I vomited at the end of my first road race—a 5K in 2000 when I was seven years old. I don’t remember exactly what I was thinking as the barf poured from my mouth and splattered on to the sparkling asphalt of the empty parking lot 100 feet from the finish line, but I imagine it was something along these lines: “Well, this kind of sucks.”
I have had a version of that thought pop in to my head at least once during most of the 40 or so road races that I have completed since then. Depending on the rigorousness of the course, the amount of training I completed beforehand, the amount of support along the way, how accomplished I feel after, and the amount of beer in the finisher’s chute, I’ve determined that the precise level of suck varies by the type of race I’m in.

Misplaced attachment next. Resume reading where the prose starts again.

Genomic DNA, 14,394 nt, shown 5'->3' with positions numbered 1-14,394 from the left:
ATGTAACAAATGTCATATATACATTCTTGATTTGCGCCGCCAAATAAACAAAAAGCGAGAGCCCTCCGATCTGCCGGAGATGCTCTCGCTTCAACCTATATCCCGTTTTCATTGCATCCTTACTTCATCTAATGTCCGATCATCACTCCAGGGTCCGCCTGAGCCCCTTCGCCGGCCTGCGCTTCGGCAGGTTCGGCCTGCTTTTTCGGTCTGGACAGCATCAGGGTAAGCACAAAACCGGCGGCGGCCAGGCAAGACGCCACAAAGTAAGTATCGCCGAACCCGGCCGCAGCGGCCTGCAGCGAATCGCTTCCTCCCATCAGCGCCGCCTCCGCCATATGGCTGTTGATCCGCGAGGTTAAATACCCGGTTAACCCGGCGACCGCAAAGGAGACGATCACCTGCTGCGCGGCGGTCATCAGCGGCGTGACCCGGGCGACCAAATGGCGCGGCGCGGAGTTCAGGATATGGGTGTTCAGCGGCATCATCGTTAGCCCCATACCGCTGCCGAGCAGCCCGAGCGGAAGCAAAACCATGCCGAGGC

According to Running USA, 30,400 road races were held in America in 2016. If trends hold steady, there will be slightly more in 2017. The organization groups the data into six distance categories. By far the most saturated is the 5K, with 17,000 events. The least is the marathon, with 1,100.
Here, I’ve used my totally scientific “suck coefficient” to rank each distance category, based on 18 years completing races of varying length. Feel free to argue, but my ruling is final.